Care and Learning Initiative Seeks Childcare Solutions for Every Family

The voices of parents and teachers are needed to reimagine an early childhood education system that meets the needs of those it serves.

By: Abria Herring | August 2022

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This summer I’ve had the opportunity to get a good look at the challenges facing many families when it comes to childcare, as part of my summer internship with NC Child’s Community Engagement Team. It has been eye-opening to hear the first-hand perspectives of parents and early childhood education teachers through my work on the Care and Learning (CandL) Initiative: 

“I was working at the beginning of the year, trying to get childcare. I went to try to get a voucher and got put on waitlist. But then I lost my job because I still hadn’t found childcare…but they require you to have a job to get childcare. So it’s like, how am I supposed to get a job when I lost mine due to not having childcare?” – Participant in CandL listening session

This parent’s experience is unfortunately all too common. This is why the voices of parents and teachers are so needed in efforts to reimagine an early childhood education system that truly meets the needs of those it serves.

Responding to the Need

Childcare in North Carolina has long been a struggle for many families, but the COVID-19 pandemic exposed just how fragile the system really is. The number of available spaces in NC child care centers compared to the number of children in need of care is totally inadequate, which can cause wait lists for admissions to be months or even years long. In addition, the actual cost of safe & quality care is far beyond what most families can afford to pay.  

The CandL initiative is a collaboration between several North Carolina organizations, created in response to these problems. CandL’s goal is to put quality, affordable childcare within reach for all of  North Carolina’s families, whatever their income or background. CandL also seeks to ensure that early education teachers are paid fair wages, and childcare providers earn enough to be sustainable in every community. North Carolina has many very experienced experts when it comes to early education and care. The experts at the forefront of CandL’s work are the families and teachers themselves.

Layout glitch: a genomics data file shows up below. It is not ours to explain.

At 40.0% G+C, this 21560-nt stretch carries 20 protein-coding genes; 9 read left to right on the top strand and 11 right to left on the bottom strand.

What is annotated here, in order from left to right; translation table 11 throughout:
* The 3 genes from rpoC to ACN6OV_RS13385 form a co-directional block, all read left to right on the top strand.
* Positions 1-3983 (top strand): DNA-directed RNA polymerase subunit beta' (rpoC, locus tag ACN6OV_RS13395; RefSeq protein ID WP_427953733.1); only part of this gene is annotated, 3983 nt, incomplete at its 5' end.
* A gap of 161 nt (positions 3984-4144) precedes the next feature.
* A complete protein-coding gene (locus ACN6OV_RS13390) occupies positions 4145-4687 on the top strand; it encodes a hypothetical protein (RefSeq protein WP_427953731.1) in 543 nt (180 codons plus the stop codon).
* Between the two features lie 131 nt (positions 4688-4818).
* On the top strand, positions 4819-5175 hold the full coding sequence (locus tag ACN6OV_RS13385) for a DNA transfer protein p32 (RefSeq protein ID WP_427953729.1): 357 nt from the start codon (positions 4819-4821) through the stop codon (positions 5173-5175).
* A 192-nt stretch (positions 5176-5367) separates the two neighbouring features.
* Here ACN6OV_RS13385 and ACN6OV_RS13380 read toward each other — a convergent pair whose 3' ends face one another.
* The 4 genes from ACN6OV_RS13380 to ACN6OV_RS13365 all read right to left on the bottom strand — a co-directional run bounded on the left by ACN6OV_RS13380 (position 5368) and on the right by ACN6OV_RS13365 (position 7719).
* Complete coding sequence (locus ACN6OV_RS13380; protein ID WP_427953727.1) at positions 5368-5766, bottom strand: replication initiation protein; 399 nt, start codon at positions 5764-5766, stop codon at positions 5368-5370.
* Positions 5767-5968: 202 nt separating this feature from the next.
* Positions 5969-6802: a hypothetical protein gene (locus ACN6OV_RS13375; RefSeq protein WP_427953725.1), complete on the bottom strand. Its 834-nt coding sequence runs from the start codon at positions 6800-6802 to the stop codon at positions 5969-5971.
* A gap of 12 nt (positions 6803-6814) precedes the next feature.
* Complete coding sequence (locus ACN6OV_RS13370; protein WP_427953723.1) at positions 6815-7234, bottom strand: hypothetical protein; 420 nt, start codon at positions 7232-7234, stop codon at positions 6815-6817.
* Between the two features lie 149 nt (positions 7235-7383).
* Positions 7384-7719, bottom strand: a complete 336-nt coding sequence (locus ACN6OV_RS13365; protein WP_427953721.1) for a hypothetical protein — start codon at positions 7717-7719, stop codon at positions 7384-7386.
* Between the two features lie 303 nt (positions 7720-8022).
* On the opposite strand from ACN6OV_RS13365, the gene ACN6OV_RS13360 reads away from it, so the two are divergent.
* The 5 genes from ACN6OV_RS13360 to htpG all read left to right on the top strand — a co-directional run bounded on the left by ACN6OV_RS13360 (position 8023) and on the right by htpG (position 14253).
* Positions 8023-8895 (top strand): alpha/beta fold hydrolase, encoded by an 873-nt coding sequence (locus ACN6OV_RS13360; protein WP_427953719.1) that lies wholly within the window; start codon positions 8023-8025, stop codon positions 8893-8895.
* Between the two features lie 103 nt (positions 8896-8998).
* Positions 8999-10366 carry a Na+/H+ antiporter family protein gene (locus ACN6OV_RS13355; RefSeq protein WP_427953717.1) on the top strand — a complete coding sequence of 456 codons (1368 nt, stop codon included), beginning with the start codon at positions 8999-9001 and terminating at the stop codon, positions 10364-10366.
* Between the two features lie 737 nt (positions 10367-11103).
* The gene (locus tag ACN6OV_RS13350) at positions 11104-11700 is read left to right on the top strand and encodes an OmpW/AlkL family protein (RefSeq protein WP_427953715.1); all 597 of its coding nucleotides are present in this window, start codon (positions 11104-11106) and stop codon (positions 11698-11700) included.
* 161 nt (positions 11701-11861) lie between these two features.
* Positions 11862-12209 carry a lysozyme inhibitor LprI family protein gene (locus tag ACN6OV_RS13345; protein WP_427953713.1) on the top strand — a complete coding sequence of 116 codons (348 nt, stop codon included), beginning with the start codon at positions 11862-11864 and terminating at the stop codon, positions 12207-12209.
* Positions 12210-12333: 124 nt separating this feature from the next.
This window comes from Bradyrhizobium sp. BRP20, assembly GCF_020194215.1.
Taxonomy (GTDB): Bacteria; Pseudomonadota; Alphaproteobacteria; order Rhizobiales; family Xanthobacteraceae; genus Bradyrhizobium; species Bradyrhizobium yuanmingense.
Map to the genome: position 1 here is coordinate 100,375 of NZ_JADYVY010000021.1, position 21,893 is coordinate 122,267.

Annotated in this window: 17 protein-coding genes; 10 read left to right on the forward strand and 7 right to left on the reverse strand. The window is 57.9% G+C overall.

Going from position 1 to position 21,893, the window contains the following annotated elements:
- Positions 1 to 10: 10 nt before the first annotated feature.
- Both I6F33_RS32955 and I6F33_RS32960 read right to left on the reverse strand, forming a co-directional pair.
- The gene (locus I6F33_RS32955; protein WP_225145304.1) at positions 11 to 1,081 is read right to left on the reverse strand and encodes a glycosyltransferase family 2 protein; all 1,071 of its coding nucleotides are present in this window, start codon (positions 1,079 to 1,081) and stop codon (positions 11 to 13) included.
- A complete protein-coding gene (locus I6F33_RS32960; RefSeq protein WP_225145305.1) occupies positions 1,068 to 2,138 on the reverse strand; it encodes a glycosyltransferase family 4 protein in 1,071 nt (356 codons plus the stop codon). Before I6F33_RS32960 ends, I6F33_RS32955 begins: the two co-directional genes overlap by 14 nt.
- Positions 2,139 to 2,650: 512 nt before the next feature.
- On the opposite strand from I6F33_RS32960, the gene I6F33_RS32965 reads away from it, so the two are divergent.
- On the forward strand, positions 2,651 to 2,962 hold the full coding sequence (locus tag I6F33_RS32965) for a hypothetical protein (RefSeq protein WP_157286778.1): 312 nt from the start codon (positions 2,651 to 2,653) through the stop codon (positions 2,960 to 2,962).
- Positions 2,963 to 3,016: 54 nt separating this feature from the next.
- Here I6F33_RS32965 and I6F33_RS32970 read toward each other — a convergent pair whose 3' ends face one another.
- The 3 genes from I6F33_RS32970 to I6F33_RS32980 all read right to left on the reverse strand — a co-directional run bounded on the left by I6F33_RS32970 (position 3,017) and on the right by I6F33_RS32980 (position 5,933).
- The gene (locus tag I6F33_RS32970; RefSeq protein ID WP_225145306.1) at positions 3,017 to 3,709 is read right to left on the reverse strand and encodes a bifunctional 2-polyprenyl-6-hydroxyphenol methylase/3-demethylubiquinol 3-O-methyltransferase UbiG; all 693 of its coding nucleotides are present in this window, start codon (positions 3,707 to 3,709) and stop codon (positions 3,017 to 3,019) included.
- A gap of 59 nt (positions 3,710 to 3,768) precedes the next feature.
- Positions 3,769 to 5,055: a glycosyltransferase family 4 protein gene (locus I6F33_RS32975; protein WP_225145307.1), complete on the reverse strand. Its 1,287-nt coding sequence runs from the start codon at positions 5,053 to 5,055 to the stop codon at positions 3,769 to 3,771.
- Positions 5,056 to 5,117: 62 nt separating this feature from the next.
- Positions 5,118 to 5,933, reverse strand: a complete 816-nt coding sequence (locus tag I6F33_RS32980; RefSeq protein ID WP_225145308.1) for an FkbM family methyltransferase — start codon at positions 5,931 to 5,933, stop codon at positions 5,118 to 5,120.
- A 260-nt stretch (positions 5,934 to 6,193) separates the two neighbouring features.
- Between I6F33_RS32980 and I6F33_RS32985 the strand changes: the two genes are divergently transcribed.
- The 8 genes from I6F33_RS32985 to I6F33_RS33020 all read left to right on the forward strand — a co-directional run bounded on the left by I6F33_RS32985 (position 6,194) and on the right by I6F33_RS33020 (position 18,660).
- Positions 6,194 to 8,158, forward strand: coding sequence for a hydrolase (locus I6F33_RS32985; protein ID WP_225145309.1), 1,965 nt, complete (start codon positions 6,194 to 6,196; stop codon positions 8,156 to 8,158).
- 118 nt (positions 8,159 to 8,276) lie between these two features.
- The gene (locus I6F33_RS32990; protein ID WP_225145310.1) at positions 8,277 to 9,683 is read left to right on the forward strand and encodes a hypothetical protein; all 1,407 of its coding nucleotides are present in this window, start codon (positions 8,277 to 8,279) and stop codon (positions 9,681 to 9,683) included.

Listening to Parents & Teachers Across the State

CandL has partnered with local organizations in 24 counties across the state to host listening sessions where childcare providers, teachers, and parents can voice their concerns and share what they want the early care and learning system to look like. Once all of the listening sessions data is collected, it will be analyzed and compacted into an actionable list of items that the CandL stakeholders will then advocate for in the state legislature and beyond. 

CandL kicked off the listening sessions with four pilot sessions conducted in February 2022, held in Craven, Durham, and Mecklenburg counties. CandL partnered with Charlotte Black Child Development Institute, Charlotte Bilingual Preschool, Equity Before Birth, and Peletah Ministries to run these pilot listening sessions. All of these organizations’ missions align with accessibility and equity in early childhood education. 

A Space to be Heard

The listening session participants were extremely happy to have a space to voice their thoughts, experiences, and concerns regarding early childhood education. They also shared many of their struggles with getting the care their children need.  

CandL is building on the work and learnings of many early childhood initiatives that have come before in North Carolina. The initiative is truly giving the microphone to those who are directly involved in early childcare. It’s amplifying the voices of teachers, parents, and childcare providers, which often go unheard. Shining the spotlight on the issues that really matter and bringing them to the desks of those in charge is no easy feat, but it is so needed to build the future our kids need and deserve.  

Take Action 

Want to learn more or take part in upcoming CandL listening sessions? Contact Shanda Sumpter, Early Childhood Education Project Director at